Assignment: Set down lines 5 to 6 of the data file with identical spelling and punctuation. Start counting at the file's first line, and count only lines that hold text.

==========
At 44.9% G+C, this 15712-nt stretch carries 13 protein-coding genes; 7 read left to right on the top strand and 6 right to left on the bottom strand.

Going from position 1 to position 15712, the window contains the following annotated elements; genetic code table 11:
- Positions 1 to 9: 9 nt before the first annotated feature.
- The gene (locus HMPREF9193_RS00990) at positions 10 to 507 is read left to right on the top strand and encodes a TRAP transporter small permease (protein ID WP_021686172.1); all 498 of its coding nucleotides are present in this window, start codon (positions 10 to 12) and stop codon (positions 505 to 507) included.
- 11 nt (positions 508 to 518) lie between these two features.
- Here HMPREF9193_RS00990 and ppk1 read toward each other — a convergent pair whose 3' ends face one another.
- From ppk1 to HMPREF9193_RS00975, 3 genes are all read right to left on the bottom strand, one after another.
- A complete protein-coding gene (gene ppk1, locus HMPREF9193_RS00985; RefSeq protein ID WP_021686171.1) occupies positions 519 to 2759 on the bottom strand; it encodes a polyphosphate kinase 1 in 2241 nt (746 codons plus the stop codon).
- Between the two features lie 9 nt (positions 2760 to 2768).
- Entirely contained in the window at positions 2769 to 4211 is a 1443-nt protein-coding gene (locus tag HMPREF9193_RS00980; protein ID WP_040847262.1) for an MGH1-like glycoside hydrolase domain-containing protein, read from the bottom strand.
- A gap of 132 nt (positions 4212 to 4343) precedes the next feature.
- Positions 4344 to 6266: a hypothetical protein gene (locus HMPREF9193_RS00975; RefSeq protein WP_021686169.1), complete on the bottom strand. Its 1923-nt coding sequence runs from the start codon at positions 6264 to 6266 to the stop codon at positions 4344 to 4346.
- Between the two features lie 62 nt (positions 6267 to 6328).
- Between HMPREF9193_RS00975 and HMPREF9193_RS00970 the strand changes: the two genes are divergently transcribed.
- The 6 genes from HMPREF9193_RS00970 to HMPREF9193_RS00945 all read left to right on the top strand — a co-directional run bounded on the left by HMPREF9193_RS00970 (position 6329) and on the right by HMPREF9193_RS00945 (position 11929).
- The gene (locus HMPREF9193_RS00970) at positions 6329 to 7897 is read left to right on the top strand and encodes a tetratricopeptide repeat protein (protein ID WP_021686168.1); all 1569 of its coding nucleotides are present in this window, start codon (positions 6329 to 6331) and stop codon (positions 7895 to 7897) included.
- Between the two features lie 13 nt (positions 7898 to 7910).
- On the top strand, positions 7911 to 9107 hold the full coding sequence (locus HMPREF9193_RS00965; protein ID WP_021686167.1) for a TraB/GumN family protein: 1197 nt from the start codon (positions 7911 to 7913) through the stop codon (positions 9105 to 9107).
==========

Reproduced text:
- 11 nt (positions 508 to 518) lie between these two features.
- Here HMPREF9193_RS00990 and ppk1 read toward each other — a convergent pair whose 3' ends face one another.